Somewhere between bottom-rung Zone Horror fare and aborted home movie projects dwells Carnivorous, a creature-feature so bad it actually aids paedophiles. Allen Cade (Herthum) is a man’s man; he’s got a shed, receding hairline, and shotgun. Moreover, he’s happily married to his childhood sweetheart, Becky (Lisa Arnold). It’s a shame, then, that he’s still haunted by his adolescence; domestic difficulties, academic underachievement, voodoo imagination pens… the usual. You see, as a young simpleton, Allen stole a thrift-store Necronomicon from a house filled with plastic skulls and L’il DMX. Inside it was a pen shaped like an alligator/snake hybrid. Being something of an artist, Allen took his new stationery for a spin. Moments later, daddy was dead. Yes, the pen killed him. Or, rather, the creature it summoned killed him. Did this tragedy serve him right for thieving said pen and wishing ill upon his admittedly awful father? Yes, it did.
Copyright matters kept Godzilla II: Draco VS. The Kool Aid Boy at the conceptual stage.
Like all real men, Allen buries his troubles deep down inside and gets on with his life, allowing his fears to resurface decades later in nightmare flash-backs. Tragedy’s not through with Allen yet, though. Enter, the Kids: Slutty Ashley (Victoria Vodar), Sleazy Clayton (David Pullman), Dopey Kurt (Caleb Michaelson), et al. They opt out of a weekend getting poleaxed in a plush suburban home in favour of getting poleaxed in a dilapidated rural hut. En route, Becky befriends the bumper of the Kids’ jeep, much to Allen’s chagrin. The driver, Dopey, is too busy enjoying the longest emo song ever and ogling Slutty to notice. His girlfriend, Average Sam (Fain) and Android Kelly (Brown) are suspicious. Sam wants to see what they just killed, but not that much. Dopey keeps driving. Meanwhile, Allen learns that Becky found the demonpen before her demise. It seems, Allen forgot all about burying it mere feet from his house. After a few drinks, he decides to give this art caper another try. He draws the alligator thing eating the car whole – kids and all (uh-oh!) It’s not long before life begins imitating Allen’s attempt at art.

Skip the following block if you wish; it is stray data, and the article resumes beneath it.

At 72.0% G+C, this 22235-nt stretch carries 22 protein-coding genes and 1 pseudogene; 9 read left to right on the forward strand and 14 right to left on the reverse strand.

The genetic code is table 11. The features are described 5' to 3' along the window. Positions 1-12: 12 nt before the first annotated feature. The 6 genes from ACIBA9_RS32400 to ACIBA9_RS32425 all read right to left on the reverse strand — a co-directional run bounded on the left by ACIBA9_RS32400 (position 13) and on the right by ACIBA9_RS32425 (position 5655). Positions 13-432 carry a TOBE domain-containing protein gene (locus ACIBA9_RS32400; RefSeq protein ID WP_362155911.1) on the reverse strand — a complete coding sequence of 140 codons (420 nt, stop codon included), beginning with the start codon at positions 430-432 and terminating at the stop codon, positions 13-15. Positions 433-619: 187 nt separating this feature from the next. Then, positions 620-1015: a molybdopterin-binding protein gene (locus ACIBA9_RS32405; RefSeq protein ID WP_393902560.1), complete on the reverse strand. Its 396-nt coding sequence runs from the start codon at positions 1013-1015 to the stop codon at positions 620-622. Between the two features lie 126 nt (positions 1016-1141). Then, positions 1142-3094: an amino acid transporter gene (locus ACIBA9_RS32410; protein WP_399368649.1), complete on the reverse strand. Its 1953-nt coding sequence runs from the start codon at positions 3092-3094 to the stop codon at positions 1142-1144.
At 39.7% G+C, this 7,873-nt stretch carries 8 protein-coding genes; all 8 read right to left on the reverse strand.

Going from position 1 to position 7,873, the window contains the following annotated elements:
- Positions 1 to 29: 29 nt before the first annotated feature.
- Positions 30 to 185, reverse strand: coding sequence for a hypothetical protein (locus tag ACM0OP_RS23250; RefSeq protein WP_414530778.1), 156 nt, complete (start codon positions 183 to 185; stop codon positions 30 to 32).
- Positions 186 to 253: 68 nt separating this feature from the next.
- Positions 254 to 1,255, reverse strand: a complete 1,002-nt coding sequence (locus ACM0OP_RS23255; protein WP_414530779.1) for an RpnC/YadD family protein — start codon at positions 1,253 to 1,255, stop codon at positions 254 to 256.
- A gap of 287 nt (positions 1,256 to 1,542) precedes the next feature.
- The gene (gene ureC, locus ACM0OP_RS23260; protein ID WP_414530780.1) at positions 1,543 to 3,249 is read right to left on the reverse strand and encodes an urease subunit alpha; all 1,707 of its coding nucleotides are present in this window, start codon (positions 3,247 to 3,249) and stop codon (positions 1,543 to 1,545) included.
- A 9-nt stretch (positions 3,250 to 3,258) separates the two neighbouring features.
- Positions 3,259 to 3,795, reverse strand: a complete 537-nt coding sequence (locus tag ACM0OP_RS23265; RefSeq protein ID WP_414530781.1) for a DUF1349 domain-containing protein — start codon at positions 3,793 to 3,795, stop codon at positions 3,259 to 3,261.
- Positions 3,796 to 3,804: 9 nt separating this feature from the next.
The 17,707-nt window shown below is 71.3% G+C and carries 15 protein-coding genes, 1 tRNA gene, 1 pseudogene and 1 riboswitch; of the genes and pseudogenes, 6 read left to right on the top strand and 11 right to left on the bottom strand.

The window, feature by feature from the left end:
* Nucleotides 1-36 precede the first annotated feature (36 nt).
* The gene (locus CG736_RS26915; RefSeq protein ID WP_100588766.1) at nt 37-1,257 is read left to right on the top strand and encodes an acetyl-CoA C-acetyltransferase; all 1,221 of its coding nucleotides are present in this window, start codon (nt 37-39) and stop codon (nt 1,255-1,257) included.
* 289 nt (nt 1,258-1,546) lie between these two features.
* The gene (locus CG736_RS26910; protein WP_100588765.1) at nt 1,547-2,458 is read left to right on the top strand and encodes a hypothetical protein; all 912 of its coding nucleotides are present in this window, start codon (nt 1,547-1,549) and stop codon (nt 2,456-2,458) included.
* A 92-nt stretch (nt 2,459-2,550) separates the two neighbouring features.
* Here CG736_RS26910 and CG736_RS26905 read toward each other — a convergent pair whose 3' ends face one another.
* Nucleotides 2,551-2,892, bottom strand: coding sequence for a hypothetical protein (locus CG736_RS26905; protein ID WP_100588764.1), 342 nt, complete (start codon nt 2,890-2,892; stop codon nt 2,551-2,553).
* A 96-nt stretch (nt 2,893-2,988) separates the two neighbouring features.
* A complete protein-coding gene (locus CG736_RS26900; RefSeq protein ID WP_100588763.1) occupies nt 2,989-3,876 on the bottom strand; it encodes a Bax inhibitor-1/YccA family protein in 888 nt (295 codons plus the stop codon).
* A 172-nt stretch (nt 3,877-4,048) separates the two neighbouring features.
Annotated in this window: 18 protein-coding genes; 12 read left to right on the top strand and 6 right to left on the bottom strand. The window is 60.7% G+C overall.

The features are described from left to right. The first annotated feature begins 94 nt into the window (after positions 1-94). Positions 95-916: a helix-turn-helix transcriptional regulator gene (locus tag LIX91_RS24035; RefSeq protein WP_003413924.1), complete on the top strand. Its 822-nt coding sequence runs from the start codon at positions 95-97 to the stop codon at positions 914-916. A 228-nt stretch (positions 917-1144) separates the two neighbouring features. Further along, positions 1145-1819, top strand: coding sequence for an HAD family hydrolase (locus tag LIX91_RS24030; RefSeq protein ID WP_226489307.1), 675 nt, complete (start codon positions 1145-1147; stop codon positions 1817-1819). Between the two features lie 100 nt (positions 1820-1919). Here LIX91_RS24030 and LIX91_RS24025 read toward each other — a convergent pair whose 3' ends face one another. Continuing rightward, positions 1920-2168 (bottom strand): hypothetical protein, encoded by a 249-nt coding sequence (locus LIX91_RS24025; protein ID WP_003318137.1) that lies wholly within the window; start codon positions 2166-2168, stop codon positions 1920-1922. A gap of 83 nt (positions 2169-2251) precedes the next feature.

“Would sir like a gift receipt with that?”
Anyone going into Carnivorous expecting more than perfunctory mediocrity deserves not only disappointment but a slap. The worst thing about the movie is not its woeful script (“You drew us to death! That sucks. You suck!”), its sub-par performances (Wes Brown makes Clint Howard look like Heston), or even its lamentable SFX, it’s the total dearth of effort and interest on the part of everyone involved. With a little enthusiasm, the So Bad It’s Good Bin might have beckoned. As is, a staggering body of ineptitude prohibits quality at every juncture.
“They told me it couldn’t be done. They told me I was mad. Lady and arm, I give you my home-made vibrator!”
There’s a duality at the heart of Carnivorous that might be interesting, if it weren’t so rubbish. Take the name, for example. Sure, the trailer, Internet, and DVD itself decree it Carnivorous (or Carnivourous: Rise of the Kulev Serpent), but that doesn’t stop the end credits reading “Cast for Lockjaw.” Unsurprisingly, the film confounds this. Unable to choose a protagonist, director Amir Valinia simply passes the narrative parcel between The Kids and The Angry Widower*. This move is typifed when the demon misappropriates Allen’s head during the final showdown, leaving only the usual smattering of Final Faces, including the ephemeral “military guy” Nick (DMX, who headlines despite appearing in less than a third of the film) to best the mega-beast. Incidentally, if you think fighting voodoo with voodoo is enough to stop a monster serpent, you’re wrong. If you think voodoo needs a little help from DMX’s bazooka, you wrote Carnivorous and need to leave Earth now, never to return.